Brookdale Senior Living is asking the full 6th Circuit Court of Appeals to review a June 11 ruling by a three-judge panel of the court that revived a False Claims Act case against the company that originated in 2012. Two organizations filed “friend-of-the-court” legal briefs supporting that request this week.

As McKnight’s Senior Living previously reported, plaintiff Marjorie Prather, a registered nurse who worked as a utilization review nurse at Brookdale from September 2011 to November 2012, filed her original lawsuit in July 2012. She alleged that in late 2011, Brookdale began having her review claims for home healthcare provided to assisted living residents without physicians having signed regulator-required documentation when they certified the need for home health services, established a plan of care or met with residents in person, or as soon thereafter as possible. Brookdale did this, she said, to address a backlog of approximately 7,000 unbilled Medicare claims worth about $35 million.

Prather also claimed that Brookdale violated the False Claims Act by keeping reimbursements that she said would not have been paid had the government been aware of the company’s actions.

At issue now is whether the regulatory requirement related to the timing of the physician certifications is relevant in the False Claims Act case. The court’s three-judge panel in June, in a 2-1 decision, said it is because it is an “express condition of payment” and is “a mechanism of fraud prevention.” Brookdale, however, in a June 26 filing with the court, noted that Prather did not provide any examples of cases in which the Centers for Medicare & Medicaid Services did not pay a claim because of the timing of physician certification.

“Prather does not allege that Brookdale ever billed Medicare without first obtaining signed certifications, that it forged or backdated physicians’ signatures, or that any physician lied when certifying patients’ eligibility for care. Rather, the sole basis for FCA liability is the timing of the signature on the certification,” Brookdale said. “Although the regulation has existed for more than 50 years, Prather does not allege whether compliance with the regulation has ever led to the denial of a home health claim for any provider or otherwise affected the government’s payment of home health claims.”

Brookdale said that the panel’s June 11 decision conflicts with a 2016 Supreme Court decision, Universal Health Servs., Inc. v. U.S. ex rel. Escobar, and the decisions of other circuit courts and “hamstrings future Sixth Circuit panels and district courts by preventing them from considering the lack of allegations in a complaint, meaning that relators alleging minor or insubstantial regulatory violations will be able to survive motions to dismiss and force defendants to disprove materiality.”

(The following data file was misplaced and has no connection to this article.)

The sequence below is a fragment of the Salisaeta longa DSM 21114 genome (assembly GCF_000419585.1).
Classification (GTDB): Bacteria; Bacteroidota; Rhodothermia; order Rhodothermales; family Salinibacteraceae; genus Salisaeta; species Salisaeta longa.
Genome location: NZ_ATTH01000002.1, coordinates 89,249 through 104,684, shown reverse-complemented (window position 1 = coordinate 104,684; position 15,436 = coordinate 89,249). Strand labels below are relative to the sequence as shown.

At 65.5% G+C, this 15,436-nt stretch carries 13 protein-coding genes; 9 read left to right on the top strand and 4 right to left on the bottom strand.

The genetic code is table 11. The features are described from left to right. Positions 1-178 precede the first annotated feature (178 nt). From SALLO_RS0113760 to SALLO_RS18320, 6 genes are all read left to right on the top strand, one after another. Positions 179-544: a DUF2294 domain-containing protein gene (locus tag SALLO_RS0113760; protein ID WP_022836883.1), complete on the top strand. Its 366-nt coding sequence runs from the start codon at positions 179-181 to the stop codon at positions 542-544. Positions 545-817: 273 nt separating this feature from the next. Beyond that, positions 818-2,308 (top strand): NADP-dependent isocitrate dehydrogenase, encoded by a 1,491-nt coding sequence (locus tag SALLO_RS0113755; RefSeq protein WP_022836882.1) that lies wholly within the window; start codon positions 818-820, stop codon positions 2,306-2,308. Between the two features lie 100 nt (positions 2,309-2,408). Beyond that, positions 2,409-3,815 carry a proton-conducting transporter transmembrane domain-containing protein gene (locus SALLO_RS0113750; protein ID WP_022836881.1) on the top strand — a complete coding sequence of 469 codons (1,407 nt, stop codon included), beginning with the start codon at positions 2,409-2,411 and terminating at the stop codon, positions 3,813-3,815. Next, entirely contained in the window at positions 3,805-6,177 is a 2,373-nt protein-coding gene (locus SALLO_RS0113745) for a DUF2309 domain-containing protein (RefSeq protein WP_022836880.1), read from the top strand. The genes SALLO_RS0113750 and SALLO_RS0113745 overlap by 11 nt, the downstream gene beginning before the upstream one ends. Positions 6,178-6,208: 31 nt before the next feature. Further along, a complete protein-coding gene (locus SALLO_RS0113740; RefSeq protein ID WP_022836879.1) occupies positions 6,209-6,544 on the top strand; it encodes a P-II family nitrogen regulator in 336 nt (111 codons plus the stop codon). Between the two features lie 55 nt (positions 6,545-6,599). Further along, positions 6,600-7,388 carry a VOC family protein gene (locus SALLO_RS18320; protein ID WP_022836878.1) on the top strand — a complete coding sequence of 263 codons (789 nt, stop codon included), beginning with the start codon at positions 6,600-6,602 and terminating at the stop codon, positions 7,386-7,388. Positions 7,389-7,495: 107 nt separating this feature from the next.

The National Association for Home Care and Hospice and the Washington Legal Foundation on Monday filed amicus briefs also requesting an “en banc” rehearing.

“Consistent Medicare and industry practice has been to consider the certification timeliness requirement to be tied to the date of the billing,” NAHC wrote in its brief. “So long as the certification was obtained by that date, home health agencies considered their actions to be compliant. CMS never stated otherwise in its policies or its audits of claims.”

If the appellate court panel’s ruling stands, the association said, more than 6.6 million Medicare claims for home health services provided to more than 3.4 million beneficiaries by more than 12,000 Medicare-participating home health agencies annually could be affected.

The Washington Legal Foundation said its brief “offers further support for the conclusion that, absent additional allegations from Prather, it is not plausible to assume that compliance with the timing requirement was material to the government’s decision to pay Brookdale’s claims.”

The June ruling by the appellate court reversed a federal court’s 2017 dismissal of the case, which is now six years old. Prather originally brought her lawsuit and an amended complaint in 2012 and it was dismissed in 2015. She filed a second amended complaint, and it was dismissed, in 2015. Prather appealed the dismissal to the 6th Circuit Court of Appeals in 2016, and the court reversed the dismissal of two of the counts but not a third. Prather filed her third amended complaint in 2017, and it was dismissed later that year before the appeals court panel reversed that decision in June.